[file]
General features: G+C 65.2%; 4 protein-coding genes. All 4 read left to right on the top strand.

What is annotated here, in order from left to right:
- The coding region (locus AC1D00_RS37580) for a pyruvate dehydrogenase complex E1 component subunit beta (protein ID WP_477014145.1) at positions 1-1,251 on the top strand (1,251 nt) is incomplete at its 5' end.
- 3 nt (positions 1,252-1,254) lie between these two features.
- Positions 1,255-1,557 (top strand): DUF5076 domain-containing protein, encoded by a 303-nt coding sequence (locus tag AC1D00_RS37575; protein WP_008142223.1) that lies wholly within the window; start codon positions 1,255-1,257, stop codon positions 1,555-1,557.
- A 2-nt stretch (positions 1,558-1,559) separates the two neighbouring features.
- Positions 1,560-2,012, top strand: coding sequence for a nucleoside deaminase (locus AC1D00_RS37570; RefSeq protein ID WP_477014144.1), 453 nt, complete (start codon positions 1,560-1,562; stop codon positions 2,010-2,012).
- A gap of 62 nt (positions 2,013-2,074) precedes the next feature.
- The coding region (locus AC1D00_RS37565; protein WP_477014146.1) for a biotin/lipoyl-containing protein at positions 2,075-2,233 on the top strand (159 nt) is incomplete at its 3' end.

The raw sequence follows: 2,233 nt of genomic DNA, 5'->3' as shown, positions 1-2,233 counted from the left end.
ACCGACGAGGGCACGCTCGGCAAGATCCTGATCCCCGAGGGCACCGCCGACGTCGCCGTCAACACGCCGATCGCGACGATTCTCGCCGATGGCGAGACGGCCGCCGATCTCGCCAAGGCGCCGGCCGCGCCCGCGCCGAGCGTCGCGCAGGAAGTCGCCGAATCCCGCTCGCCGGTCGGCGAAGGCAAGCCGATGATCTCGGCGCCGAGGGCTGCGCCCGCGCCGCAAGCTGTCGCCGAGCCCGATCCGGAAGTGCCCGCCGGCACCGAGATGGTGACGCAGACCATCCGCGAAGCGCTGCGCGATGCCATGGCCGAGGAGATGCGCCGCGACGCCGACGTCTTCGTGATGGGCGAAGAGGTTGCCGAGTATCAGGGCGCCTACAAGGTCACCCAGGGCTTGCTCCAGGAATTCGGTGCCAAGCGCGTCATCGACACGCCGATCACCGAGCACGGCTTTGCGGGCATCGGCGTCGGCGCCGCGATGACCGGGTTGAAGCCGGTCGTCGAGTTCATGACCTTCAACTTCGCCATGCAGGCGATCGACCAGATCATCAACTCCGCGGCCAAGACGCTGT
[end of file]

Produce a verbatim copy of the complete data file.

General features: G+C 65.2%; 4 protein-coding genes. All 4 read left to right on the top strand.

What is annotated here, in order from left to right:
- The coding region (locus AC1D00_RS37580) for a pyruvate dehydrogenase complex E1 component subunit beta (protein ID WP_477014145.1) at positions 1-1,251 on the top strand (1,251 nt) is incomplete at its 5' end.
- 3 nt (positions 1,252-1,254) lie between these two features.
- Positions 1,255-1,557 (top strand): DUF5076 domain-containing protein, encoded by a 303-nt coding sequence (locus tag AC1D00_RS37575; protein WP_008142223.1) that lies wholly within the window; start codon positions 1,255-1,257, stop codon positions 1,555-1,557.
- A 2-nt stretch (positions 1,558-1,559) separates the two neighbouring features.
- Positions 1,560-2,012, top strand: coding sequence for a nucleoside deaminase (locus AC1D00_RS37570; RefSeq protein ID WP_477014144.1), 453 nt, complete (start codon positions 1,560-1,562; stop codon positions 2,010-2,012).
- A gap of 62 nt (positions 2,013-2,074) precedes the next feature.
- The coding region (locus AC1D00_RS37565; protein WP_477014146.1) for a biotin/lipoyl-containing protein at positions 2,075-2,233 on the top strand (159 nt) is incomplete at its 3' end.

The raw sequence follows: 2,233 nt of genomic DNA, 5'->3' as shown, positions 1-2,233 counted from the left end.
ACCGACGAGGGCACGCTCGGCAAGATCCTGATCCCCGAGGGCACCGCCGACGTCGCCGTCAACACGCCGATCGCGACGATTCTCGCCGATGGCGAGACGGCCGCCGATCTCGCCAAGGCGCCGGCCGCGCCCGCGCCGAGCGTCGCGCAGGAAGTCGCCGAATCCCGCTCGCCGGTCGGCGAAGGCAAGCCGATGATCTCGGCGCCGAGGGCTGCGCCCGCGCCGCAAGCTGTCGCCGAGCCCGATCCGGAAGTGCCCGCCGGCACCGAGATGGTGACGCAGACCATCCGCGAAGCGCTGCGCGATGCCATGGCCGAGGAGATGCGCCGCGACGCCGACGTCTTCGTGATGGGCGAAGAGGTTGCCGAGTATCAGGGCGCCTACAAGGTCACCCAGGGCTTGCTCCAGGAATTCGGTGCCAAGCGCGTCATCGACACGCCGATCACCGAGCACGGCTTTGCGGGCATCGGCGTCGGCGCCGCGATGACCGGGTTGAAGCCGGTCGTCGAGTTCATGACCTTCAACTTCGCCATGCAGGCGATCGACCAGATCATCAACTCCGCGGCCAAGACGCTGT